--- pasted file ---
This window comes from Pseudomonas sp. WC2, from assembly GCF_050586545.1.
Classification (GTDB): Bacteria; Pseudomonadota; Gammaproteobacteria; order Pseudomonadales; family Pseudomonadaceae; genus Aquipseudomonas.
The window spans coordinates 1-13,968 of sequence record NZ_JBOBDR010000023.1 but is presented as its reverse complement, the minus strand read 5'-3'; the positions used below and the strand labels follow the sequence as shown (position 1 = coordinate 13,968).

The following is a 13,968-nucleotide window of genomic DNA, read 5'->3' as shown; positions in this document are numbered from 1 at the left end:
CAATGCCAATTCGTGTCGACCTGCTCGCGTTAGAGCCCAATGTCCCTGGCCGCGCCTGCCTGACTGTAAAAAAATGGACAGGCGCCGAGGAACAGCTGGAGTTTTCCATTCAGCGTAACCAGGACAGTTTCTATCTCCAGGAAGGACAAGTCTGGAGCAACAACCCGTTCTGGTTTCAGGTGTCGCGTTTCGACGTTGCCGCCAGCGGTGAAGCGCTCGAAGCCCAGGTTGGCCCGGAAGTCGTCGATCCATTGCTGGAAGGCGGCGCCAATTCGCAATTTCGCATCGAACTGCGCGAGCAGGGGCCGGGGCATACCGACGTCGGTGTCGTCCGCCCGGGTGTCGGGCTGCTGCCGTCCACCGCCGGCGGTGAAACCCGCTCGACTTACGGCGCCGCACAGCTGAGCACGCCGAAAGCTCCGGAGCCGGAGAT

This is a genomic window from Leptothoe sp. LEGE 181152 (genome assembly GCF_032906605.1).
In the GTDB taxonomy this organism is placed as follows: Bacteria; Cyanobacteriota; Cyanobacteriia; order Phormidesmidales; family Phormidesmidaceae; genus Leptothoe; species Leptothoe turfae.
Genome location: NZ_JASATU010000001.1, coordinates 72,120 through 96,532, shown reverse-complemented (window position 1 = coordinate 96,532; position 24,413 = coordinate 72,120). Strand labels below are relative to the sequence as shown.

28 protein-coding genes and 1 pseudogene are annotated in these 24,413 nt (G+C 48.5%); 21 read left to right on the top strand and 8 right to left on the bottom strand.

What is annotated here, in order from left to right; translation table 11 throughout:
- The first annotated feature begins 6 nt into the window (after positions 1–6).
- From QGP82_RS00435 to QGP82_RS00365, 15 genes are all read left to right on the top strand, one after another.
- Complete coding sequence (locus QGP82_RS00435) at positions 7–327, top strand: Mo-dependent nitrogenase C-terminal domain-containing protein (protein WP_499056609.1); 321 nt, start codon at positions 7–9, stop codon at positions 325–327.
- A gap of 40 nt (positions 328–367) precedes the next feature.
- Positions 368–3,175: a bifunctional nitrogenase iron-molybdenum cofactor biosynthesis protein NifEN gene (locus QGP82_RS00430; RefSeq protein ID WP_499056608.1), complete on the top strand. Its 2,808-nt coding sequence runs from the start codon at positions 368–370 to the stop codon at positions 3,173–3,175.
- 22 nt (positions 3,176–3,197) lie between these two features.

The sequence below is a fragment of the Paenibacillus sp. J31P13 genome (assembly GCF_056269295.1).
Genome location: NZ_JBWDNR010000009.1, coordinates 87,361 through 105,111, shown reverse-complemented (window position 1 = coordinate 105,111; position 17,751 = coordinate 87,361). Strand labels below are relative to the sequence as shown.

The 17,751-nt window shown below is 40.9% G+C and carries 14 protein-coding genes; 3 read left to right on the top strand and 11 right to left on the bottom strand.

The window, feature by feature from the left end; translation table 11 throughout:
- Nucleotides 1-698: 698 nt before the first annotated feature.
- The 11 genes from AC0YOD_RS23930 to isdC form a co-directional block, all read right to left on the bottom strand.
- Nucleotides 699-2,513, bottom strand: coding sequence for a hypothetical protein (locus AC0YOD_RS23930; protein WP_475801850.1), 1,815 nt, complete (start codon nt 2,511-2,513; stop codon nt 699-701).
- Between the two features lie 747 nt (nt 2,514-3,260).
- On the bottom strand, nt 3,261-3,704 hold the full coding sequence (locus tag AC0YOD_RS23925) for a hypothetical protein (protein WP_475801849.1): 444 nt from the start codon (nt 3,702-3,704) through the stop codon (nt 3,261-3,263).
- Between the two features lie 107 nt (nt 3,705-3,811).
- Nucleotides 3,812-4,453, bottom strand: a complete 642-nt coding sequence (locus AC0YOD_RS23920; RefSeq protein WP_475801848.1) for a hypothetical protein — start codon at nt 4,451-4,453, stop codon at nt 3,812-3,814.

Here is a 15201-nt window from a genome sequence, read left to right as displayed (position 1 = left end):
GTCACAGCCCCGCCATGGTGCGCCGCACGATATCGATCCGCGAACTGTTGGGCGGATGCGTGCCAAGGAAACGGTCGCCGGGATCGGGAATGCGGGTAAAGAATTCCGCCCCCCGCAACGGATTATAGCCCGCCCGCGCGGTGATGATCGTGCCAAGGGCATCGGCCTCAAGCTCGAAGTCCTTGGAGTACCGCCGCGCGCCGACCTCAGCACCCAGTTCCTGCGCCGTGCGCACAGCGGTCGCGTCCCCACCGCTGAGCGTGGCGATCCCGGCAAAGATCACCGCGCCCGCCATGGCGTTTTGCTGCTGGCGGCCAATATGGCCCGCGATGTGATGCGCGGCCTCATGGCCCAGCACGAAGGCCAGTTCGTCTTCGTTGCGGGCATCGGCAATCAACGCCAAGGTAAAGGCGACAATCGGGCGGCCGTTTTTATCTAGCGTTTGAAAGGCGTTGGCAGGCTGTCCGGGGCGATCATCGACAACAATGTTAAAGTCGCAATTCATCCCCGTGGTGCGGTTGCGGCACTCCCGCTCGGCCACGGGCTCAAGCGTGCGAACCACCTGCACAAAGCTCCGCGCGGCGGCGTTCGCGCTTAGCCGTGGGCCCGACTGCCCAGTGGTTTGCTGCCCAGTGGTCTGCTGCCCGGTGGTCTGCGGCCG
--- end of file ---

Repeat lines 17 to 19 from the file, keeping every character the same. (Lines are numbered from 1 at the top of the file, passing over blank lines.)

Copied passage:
The sequence below is a fragment of the Paenibacillus sp. J31P13 genome (assembly GCF_056269295.1).
Genome location: NZ_JBWDNR010000009.1, coordinates 87,361 through 105,111, shown reverse-complemented (window position 1 = coordinate 105,111; position 17,751 = coordinate 87,361). Strand labels below are relative to the sequence as shown.

The 17,751-nt window shown below is 40.9% G+C and carries 14 protein-coding genes; 3 read left to right on the top strand and 11 right to left on the bottom strand.